Reviewed by Harriet
There surely won’t be many people reading this who haven’t seen the film or the TV series, even if they haven’t read the original book, which has been a best seller since it was first published in 1906, 110 years ago. I’ve been a Nesbit fan since I was tiny, as my mother was before me, and have read most of her children’s’ books many times. But I’m always happy for a re-read, so when Alma Classics brought out this new edition, I was delighted to get a copy and raced through it in record time. What a great novel it is, and what a tremendously important writer Edith Nesbit was. Although there are some terms and references which may need explaining (and this edition has a few notes and a useful glossary at the end) the book reads as freshly and entertainingly as it ever did.
It’s typical of Nesbit’s novels that the children who are the centre of the novel have one or more parent who is for some reason absent, and this one is no different. At the beginning of the story Roberta (12), Peter (10) and Phyllis (8) are living happily with both their parents in a comfortable middle-class house with servants to do the hard work. But then one evening some men come to the door, and their beloved Daddy has to go away with them. Life then changes dramatically. A horrible interim period ensues in which their mother is away most of the time, and obviously suffering from pain and exhaustion, and then she tells them that they will be moving to a little cottage in the country, with no domestic help and very little money. And so they do. There’s no money to send them to school, Mummy is closeted in her workroom all day and every day, writing stories. If one of them sells, Peter is sent to the village bakery to buy buns for tea.
Some, perhaps most, children might be unhappy and complain about this new state of affairs. Not so the railway children – for they soon discover the railway that runs along the track at the bottom of the hill, and most of their subsequent adventures revolve around it. In one dramatic scene they manage to stop a train from crashing into a landslide – the girls have removed their red flannel petticoats and made them into flags, one of which Bobbie bravely waves from the track itself, putting herself in grave danger. In another episode they rescue a schoolboy who has broken his leg on a run through the tunnel.
All very exciting. But it’s their relationship with the trains themselves, and most particularly with one of the passengers, that really moves their lives forward. This is a nice old gentleman, who starts things off by waving his handkerchief at them every day when the morning train goes past. They are able to get messages to him via the kindly Station Manager, and he helps them in several important ways. First, Mummy falls ill and he sends parcels of nourishing food. Then, they rescue a sad, sickly Russian who has got off at the station by mistake and speaks no English. Luckily he and Mummy can communicate in French, and he turns out to be an important dissident writer – the old gentleman steps in and manages to track down his missing wife and family. But he also has a hand in the wonderful climax of the book. Bobbie discovers from an old newspaper what has happened to their father – he’s in prison, having been unjustly found guilty of treason. The old gentleman has strings to pull, and so one morning Bobbie goes alone to the station:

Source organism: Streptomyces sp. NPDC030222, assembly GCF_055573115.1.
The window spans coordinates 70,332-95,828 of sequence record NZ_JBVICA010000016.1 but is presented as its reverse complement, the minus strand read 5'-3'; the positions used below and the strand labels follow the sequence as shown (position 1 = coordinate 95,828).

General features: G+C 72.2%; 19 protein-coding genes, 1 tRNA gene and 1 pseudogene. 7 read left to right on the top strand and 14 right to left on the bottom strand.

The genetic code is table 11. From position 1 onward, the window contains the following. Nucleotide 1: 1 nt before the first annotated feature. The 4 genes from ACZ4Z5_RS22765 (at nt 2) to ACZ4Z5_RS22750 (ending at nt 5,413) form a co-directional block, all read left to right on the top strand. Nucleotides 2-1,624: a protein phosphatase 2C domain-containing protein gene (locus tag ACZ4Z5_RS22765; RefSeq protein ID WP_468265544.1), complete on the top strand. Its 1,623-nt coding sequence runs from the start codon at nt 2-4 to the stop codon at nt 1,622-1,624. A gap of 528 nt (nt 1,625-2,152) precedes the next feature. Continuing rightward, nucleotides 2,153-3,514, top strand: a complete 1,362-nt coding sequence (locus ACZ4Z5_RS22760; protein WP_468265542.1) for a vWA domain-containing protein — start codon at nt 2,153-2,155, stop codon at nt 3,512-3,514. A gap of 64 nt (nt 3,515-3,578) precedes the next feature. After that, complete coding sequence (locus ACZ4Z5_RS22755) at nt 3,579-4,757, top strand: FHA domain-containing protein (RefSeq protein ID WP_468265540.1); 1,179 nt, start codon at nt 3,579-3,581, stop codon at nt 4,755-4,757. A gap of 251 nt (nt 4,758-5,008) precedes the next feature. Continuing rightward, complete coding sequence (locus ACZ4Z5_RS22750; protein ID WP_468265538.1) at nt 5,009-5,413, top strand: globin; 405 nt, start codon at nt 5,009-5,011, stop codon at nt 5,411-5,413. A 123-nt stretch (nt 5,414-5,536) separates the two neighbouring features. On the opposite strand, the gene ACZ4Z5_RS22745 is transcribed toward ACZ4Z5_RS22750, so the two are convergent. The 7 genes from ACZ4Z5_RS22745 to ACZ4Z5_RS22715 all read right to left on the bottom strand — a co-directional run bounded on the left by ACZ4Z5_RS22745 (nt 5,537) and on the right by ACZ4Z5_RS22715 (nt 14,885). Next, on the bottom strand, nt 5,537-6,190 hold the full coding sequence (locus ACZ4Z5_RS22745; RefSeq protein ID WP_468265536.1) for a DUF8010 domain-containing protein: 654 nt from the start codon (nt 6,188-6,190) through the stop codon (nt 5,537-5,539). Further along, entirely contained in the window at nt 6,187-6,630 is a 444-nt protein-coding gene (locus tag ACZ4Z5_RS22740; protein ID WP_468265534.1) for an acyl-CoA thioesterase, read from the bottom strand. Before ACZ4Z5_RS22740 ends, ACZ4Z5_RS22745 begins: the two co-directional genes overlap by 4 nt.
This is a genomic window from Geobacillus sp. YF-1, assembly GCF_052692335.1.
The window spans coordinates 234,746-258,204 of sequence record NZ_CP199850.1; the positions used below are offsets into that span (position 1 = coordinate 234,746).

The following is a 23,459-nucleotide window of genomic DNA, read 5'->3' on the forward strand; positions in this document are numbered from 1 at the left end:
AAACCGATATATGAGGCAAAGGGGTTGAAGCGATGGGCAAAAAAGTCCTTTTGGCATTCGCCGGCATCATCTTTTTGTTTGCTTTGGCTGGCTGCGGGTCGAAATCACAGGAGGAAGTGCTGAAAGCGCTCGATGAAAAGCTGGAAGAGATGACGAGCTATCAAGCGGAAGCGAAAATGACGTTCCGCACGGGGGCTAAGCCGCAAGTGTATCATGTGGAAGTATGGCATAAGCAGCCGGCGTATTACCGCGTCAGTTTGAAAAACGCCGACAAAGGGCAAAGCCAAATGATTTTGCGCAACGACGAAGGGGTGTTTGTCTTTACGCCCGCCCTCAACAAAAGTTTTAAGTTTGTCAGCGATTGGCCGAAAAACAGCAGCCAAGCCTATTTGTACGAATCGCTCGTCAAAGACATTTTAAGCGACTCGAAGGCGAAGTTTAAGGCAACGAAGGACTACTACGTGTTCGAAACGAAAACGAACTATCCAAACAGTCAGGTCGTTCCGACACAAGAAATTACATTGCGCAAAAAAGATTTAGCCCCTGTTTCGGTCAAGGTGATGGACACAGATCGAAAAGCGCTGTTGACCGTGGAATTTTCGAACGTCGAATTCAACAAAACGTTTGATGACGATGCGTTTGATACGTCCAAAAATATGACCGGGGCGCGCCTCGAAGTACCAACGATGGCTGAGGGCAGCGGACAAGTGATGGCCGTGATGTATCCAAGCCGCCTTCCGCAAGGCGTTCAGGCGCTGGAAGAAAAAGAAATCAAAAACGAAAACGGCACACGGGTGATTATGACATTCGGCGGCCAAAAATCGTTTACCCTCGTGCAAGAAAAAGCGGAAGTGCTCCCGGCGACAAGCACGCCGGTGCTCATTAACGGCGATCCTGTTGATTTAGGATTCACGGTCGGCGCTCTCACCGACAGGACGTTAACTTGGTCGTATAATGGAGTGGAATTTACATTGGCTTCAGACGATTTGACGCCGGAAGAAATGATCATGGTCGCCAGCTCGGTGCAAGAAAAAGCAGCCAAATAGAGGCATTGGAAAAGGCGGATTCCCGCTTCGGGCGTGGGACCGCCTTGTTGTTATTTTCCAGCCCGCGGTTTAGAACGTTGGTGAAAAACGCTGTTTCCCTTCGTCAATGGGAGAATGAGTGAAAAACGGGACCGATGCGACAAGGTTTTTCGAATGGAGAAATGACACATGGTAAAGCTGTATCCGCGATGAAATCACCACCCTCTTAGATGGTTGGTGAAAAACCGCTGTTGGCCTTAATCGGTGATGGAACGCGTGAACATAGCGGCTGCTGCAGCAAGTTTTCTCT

Only three people got out of the 11.54. The first was a countrywoman with two baskety boxes full of live chickens, who stuck their heads anxiously through the wicker bars; the second was Miss Peckitt, the grocer’s wife’s cousin, with a tin box and three brown paper parcels; and the third: ‘Oh! My Daddy, my Daddy!” That scream went like a knife into everyone in the train, and people put their heads out of the windows to see a tall pale man with lips set in a thin close line, and a little girl clinging tightly to him with arms and legs, while his arms went tightly round her.
There’s so much to love about Nesbit’s writing. She was a life-long socialist, so her books always show a great deal of sympathy for the poor and dispossessed – the Russian here was probably based on a dissident writer she knew. She liked to show that girls had as much spirit and good deal more sensitivity than boys, who are usually rather full of themselves, clumsy, but well-meaning. She knew that children need space and time and freedom to explore the endless possibilities of an exciting outside world. And perhaps most important of all she knew how to write engagingly and is willing to step into the narrative and speak to the reader directly, as she does here:
I hope you don’t mind my telling you a great deal about Roberta. The fact is I am growing very fond of her. The more I observe her the more I love her. And I notice all kinds of things about her that I like.
If you happen to know a child who hasn’t read this great novel, please put that right as soon as possible. If you don’t (or even if you do), read it yourself. Hooray for Alma Classics for bringing out this attractively illustrated and informative new edition.
Harriet is one of the editors of Shiny New Books.
E. Nesbit, The Railway Children (Alma Classics, 2016). 978-1847496010, 250 pp., paperback original.
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